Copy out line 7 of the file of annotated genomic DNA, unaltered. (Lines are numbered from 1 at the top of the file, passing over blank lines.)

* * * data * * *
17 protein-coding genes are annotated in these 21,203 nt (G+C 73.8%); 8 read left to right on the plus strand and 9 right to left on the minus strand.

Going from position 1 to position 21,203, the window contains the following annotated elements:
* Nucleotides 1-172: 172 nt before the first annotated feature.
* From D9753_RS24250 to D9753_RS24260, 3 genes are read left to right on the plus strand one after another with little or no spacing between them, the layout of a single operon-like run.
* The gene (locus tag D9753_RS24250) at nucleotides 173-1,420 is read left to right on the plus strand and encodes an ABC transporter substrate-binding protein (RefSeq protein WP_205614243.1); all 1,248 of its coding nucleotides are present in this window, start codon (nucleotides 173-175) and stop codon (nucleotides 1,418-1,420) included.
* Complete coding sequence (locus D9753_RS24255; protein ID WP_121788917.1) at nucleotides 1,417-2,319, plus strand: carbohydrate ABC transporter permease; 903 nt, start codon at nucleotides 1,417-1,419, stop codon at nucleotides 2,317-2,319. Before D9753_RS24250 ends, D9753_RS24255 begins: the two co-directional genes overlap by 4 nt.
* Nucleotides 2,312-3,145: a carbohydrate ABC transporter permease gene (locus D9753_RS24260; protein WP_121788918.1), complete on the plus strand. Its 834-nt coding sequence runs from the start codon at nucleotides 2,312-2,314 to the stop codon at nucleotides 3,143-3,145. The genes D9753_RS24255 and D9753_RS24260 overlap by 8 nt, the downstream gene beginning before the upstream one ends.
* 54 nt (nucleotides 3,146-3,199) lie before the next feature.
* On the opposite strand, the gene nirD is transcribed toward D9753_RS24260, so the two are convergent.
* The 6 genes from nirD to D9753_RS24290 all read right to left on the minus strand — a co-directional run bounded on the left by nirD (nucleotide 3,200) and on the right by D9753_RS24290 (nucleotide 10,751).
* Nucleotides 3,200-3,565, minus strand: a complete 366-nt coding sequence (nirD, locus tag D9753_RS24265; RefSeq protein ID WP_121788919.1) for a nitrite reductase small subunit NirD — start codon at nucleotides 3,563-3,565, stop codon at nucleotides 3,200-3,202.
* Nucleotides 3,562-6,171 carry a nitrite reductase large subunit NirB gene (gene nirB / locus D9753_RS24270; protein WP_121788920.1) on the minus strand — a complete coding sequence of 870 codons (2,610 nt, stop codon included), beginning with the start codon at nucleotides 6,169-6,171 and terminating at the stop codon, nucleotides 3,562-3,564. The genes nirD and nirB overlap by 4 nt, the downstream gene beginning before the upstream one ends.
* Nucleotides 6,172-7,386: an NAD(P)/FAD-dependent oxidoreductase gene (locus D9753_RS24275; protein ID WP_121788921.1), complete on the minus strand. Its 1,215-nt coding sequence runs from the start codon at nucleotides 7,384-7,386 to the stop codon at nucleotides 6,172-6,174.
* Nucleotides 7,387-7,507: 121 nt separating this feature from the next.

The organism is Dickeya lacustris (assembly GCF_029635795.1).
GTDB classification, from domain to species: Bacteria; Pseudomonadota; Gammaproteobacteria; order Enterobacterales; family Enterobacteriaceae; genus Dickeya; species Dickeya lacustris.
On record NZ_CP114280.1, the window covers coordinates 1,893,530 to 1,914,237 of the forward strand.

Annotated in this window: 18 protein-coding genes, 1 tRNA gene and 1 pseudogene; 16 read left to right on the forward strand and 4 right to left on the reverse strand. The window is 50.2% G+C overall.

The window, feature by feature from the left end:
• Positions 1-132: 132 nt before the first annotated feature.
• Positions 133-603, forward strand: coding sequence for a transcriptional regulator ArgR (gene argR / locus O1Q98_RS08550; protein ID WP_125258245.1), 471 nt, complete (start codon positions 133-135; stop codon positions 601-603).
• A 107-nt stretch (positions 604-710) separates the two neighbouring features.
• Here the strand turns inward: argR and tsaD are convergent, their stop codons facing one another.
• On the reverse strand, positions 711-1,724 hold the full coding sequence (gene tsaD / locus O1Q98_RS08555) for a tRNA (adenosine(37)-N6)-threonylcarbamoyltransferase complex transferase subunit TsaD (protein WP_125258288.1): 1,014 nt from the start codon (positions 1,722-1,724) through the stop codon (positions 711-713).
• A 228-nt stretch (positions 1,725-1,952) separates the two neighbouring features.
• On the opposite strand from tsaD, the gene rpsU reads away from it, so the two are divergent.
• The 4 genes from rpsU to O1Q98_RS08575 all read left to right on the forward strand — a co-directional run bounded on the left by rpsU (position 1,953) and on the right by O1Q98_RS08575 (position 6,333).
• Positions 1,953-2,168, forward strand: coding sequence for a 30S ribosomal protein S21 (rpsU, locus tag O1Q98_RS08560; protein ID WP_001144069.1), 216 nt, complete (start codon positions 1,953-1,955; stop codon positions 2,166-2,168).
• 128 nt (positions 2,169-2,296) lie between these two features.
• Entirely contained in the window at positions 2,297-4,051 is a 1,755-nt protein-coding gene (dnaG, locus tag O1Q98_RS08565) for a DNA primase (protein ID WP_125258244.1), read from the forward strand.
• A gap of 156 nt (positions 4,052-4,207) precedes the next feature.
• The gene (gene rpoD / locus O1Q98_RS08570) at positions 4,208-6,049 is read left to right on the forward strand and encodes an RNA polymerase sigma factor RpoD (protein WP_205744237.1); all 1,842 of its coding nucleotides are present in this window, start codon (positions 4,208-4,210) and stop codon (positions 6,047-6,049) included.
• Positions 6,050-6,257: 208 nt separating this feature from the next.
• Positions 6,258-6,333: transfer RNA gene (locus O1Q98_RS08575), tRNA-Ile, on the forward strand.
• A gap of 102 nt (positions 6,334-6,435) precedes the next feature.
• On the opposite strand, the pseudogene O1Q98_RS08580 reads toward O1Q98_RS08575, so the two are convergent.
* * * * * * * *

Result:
* Nucleotides 2,312-3,145: a carbohydrate ABC transporter permease gene (locus D9753_RS24260; protein WP_121788918.1), complete on the plus strand. Its 834-nt coding sequence runs from the start codon at nucleotides 2,312-2,314 to the stop codon at nucleotides 3,143-3,145. The genes D9753_RS24255 and D9753_RS24260 overlap by 8 nt, the downstream gene beginning before the upstream one ends.